REPORTS

Community and State Hospitals report

The author shares the committee's goal to prepare psychologists to work in more integrated, prevention-focused health care settings

By Jim Regan, PhD

As we begin a new year, I find myself being intrigued by the future role in the public sector for both psychology and psychologists. It seems to me that at this time of year we look ahead, some by reflection others my developing "resolutions". My last few articles have discussed the shifting landscape of integrated care and health homes. What about the individual characteristics and training of new psychologists, what will they have to bring to the table in order to participate and contribute in this new health care system? In the November issue of the Monitor, Cynthia Belar, PhD (APA's Education Directorate executive director) notes, "Health-care reform is based on expanding and strengthening the primary care system...we need to train psychologists for broader roles in health care than just the traditional mental health services." Ok, well what are those roles? Belar indicates that we need to prepare psychologists to work in integrated, prevention-focused health care settings. There's a word I have not heard in awhile, prevention. In the December issue of The American Psychologist, a study by Michalski & Kohout reviewing the 2008 APA survey of Psychology Health Service Providers provides some interesting data. They indicated that among the practice category groups community prevention services accounted for one percent of the total time. It seems clear we are not engaged in prevention services at this time. The same study goes on to point out the impact that the current gender imbalance (women, in the health service provider group constitute 80 percent) may impact certain populations typically served by men (veterans, forensics). Certain "new" developments may help bridge this gap. The December edition of Professional Psychology: Research and Practice is devoted entirely to telehealth and technology innovations in professional psychology. It is conceivable that some of these interventions can be prevention oriented and can be done by either gender-maybe there is a larger opportunity or role here that we realize. Not to be left out (in more ways than one), APA in the more traditional approach has approved the development of treatment guidelines (not practice guidelines) for both depressive disorders and obesity. In this regard, APA will be seeking feedback in 2012 for additional topic areas.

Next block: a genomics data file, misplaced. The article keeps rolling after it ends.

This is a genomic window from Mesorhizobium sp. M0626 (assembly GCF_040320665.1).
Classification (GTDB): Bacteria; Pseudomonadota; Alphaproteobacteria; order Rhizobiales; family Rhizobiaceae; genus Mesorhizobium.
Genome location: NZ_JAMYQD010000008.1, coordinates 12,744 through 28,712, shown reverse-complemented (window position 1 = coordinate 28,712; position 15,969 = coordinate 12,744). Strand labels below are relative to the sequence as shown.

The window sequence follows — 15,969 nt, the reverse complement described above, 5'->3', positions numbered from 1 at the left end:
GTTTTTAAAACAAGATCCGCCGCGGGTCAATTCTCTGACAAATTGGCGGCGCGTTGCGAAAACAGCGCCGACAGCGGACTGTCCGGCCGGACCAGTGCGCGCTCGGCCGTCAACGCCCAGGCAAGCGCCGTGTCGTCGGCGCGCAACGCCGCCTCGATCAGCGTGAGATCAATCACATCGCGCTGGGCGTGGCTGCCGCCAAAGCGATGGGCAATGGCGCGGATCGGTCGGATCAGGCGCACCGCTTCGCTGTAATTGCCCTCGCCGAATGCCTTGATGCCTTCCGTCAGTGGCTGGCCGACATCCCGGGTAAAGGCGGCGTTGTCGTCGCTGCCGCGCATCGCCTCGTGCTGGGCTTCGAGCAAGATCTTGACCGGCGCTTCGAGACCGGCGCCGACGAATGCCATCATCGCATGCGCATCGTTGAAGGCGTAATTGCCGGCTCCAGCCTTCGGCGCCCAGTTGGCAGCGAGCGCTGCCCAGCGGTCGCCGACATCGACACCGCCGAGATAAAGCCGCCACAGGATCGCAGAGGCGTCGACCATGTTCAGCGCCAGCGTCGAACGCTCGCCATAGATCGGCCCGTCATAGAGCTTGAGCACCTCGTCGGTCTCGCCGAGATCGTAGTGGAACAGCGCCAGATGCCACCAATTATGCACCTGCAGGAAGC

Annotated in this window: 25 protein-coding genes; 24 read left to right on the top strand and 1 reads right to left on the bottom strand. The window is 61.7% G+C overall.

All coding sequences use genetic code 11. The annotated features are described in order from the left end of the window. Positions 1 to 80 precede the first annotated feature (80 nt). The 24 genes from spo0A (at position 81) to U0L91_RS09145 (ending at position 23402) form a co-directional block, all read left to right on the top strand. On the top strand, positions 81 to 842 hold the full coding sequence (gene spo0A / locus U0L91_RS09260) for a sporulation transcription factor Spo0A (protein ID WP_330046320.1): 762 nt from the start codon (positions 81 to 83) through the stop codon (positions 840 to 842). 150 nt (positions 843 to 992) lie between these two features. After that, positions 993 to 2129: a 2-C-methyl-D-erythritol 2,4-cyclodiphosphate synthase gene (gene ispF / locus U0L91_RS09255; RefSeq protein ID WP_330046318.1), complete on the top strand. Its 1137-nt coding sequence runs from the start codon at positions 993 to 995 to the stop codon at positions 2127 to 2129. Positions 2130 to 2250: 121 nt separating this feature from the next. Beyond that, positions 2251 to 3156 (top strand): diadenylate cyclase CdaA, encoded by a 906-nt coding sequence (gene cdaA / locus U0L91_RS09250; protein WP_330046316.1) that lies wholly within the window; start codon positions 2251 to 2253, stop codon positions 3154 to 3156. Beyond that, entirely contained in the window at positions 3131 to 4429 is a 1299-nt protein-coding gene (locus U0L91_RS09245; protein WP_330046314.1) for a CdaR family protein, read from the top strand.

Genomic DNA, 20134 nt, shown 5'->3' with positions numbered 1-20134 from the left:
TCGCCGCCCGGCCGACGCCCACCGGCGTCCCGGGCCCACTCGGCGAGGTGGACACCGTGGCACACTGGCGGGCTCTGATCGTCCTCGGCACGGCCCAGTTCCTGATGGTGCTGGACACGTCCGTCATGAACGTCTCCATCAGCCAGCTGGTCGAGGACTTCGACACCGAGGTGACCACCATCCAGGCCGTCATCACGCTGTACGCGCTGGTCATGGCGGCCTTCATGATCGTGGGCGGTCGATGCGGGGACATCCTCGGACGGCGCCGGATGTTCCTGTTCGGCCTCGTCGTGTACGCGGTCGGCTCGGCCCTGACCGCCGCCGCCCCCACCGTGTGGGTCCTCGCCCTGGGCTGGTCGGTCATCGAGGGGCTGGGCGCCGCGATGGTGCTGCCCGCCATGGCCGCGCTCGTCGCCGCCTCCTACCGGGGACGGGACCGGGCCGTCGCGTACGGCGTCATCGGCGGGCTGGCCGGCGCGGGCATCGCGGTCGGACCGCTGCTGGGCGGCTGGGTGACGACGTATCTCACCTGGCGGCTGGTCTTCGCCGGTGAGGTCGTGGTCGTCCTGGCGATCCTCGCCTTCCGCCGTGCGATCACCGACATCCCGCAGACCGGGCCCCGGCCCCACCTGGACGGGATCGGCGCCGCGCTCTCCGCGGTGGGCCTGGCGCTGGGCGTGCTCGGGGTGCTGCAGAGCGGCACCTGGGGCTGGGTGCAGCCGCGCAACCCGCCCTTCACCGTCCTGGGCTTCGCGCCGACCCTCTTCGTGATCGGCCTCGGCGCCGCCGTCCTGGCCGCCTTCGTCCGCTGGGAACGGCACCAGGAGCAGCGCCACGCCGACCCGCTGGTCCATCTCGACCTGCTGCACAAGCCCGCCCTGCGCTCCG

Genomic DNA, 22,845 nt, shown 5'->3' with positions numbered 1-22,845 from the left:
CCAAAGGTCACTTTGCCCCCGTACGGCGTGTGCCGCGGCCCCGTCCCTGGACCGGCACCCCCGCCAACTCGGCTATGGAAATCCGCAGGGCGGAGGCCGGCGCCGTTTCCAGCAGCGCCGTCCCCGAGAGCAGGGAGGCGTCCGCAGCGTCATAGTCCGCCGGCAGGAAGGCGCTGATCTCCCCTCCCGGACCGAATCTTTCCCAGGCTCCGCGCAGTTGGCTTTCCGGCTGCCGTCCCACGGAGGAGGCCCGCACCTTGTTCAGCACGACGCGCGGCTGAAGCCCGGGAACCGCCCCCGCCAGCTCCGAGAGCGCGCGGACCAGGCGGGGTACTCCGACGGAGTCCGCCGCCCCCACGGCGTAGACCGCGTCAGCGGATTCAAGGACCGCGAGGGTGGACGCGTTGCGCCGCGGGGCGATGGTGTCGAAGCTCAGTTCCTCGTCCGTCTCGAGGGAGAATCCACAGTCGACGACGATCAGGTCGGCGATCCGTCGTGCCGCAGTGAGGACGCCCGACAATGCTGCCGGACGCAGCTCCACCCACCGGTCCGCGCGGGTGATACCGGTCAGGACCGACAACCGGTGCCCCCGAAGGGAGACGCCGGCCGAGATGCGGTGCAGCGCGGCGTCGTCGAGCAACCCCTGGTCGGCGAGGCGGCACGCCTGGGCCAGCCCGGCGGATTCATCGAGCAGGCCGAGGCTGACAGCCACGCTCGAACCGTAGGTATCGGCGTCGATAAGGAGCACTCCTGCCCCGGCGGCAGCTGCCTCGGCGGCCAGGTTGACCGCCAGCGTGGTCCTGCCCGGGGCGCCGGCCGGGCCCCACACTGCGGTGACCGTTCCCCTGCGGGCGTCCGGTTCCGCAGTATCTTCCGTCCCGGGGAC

Well, as we have discussed before, the "playing field" is shifting, feel free to contact me anytime to continue the discussion.

This is always an interesting topic to chat about, feel free to contact me and continue our discussion.